Sentinel Node Detection via Targeted Fluorescence

Institution: University of California, San Diego
Investigator(s): David Vera, Ph.D. -
Award Cycle: 1998 (Cycle IV) Grant #: 4IB-0051 Award: $41,259
Award Type: IDEA
Research Priorities
Detection, Prognosis and Treatment>Imaging, Biomarkers, and Molecular Pathology: improving detection and diagnosis



Initial Award Abstract (1998)
If a fluorescent-tagged lymphnode imaging agent is administered at the periphery of a breast tumor, can a surgeon use an ultraviolet lamp to find and excise the lymphnode adjacent (the sentinel node) to the tumor? This project will answer this question.

Recent studies have shown that the success rate of sentinel node detection is increased when two agents (a radioactive tracer and a blue dye) are used in the same patient. Also, recent clinical trials have demonstrated that excision and histologic inspection of the sentinel lymphnode is highly predictive for the absence of metastatic disease, if the sentinel node is free of tumor cells. However, the same clinical trials also revealed that the sentinel node cannot always be detected for all patients. Therefore, while accurate sentinel node detection eliminates the need to dissect all of the axial lymphnodes, improvement in sentinel lymphnode detection has great potential benefit.

We propose a one-year project to combine the two detection methods into a single agent. First, we will synthesize a fluorescent-tagged imaging agent. This imaging agent, called a receptor-binding radiopharmaceutical, has been previously synthesized and tested in our laboratory; when injected under the skin, it travels to lymph nodes, where it recognizes and binds to a receptor molecule within the lymphnode tissue. Second, we will test the surgeon's ability to visualize the lymphnode (using an ultraviolet lamp to activate the fluorescent tag) by injecting it into the footpads of rabbits and imaging the fluorescence with a digital camera. Documentation of adequate fluorescence for lymphnode visualization will be necessary before a granting agency or pharmaceutical company will support the laboratory and safety studies required to bring the new agent to clinical use.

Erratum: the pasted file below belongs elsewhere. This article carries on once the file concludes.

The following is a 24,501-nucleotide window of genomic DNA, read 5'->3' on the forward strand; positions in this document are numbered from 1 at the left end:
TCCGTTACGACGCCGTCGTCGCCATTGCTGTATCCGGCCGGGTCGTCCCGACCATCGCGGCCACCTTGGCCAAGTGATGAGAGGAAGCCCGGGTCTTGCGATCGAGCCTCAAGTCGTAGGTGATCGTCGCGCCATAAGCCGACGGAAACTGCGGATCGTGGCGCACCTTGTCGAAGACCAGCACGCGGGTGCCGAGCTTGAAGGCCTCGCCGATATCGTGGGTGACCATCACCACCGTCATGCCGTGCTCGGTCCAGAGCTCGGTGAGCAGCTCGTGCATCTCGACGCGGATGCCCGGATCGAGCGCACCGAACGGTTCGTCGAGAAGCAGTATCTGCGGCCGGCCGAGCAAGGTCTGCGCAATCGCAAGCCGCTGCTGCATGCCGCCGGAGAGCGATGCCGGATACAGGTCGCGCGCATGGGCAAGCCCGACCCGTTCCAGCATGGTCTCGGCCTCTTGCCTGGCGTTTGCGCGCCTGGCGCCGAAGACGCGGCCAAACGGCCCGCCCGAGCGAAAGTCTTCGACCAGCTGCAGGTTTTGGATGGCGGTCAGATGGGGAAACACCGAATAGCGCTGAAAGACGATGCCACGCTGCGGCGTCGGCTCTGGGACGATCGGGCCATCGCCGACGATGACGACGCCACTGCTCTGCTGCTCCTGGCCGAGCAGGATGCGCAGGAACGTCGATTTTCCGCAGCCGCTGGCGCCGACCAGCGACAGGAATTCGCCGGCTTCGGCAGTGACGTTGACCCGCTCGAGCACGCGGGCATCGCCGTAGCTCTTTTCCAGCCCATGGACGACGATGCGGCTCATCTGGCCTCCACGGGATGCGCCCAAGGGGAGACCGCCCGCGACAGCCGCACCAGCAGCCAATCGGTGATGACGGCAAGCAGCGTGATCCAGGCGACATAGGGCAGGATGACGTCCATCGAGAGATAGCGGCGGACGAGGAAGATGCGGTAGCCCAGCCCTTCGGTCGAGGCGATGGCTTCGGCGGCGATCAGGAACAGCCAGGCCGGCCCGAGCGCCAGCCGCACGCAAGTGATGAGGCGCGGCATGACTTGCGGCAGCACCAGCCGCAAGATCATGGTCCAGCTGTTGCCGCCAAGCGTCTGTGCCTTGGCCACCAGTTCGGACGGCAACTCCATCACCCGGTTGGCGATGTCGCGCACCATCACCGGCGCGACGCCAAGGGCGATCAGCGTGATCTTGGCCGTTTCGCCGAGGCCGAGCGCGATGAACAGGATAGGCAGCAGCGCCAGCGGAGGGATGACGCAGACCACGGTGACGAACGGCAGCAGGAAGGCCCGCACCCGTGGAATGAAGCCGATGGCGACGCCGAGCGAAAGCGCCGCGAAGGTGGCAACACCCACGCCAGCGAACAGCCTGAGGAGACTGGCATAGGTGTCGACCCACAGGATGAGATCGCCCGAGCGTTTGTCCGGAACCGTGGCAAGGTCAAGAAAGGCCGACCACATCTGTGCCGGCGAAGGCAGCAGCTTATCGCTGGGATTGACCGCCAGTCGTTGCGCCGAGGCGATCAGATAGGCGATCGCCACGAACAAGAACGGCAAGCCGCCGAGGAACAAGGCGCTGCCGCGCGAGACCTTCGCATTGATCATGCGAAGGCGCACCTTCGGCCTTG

The radioactive tag will permit a radiologist to identify the location of the lymphnode prior to surgery; this will precisely locate the incision. After making the incision, the surgeon can then use a hand-held radiation detector for guidance to the lymphnode. The surgeon will then use an ultraviolet lamp to visualize the periphery of the lymphnode, and after excision, check to see if all of the tissue was removed.

This project combines detection technologies from the fields of nuclear medicine and microscopy. We will employ the biochemical methods which permit an imaging agent to recognize and bind to a specific tissue, which in this project will be lymphnode tissue. We will combine this biochemical technology will the methods employed by microscopy, which permit the visualization of fluorescent-labeled structures. Employing a dual detection method (nuclear imaging and visualization) will increase the accuracy of sentinel node detection. Our proposed agent has the potential to reduce the size of the surgical incision and the length of time during the surgery. This should translate into reduced morbidity.

The new sentinel lymphnode surgical procedure significantly reduces pain, complications, and cost. If successful, our new agent will increase the ability of the surgeon to find the sentinel node, so that more women (hopefully, 100%) can benefit from sentinel node detection.


Final Report (2000)
The specific aim of this one-year project is to synthesize and test a molecule that when injected around a breast tumor will deliver radioactivity and fluorescence to the first lymph node that receives lymph from the tumor site. Our hypothesis is that by rendering the lymph node fluorescent, our new agent will help the surgeon find the lymph node with the aid of an ultraviolet lamp. We proposed to accomplish this by attaching a fluorescent chemical to a radiolabeled molecule that binds to lymph nodes.

To date, we have synthesized the radiolabeled molecule. This radioactive molecule consists of a chain of sugars called glucose, to which we attached a molecule called DTPA. This molecule can be labeled with technetium-99m, which will make sugar chain radioactive. We have also attached another chemical to the chain, which is called mannose. The mannose permits the lymph node to avidly bind the radioactive chain. We have attached to the sugar chain the fluorescent agent, fluorescein and are now ready to test the agent's ability to visualize lymph nodes after injection into the foot pads of healthy anesthetized rabbits.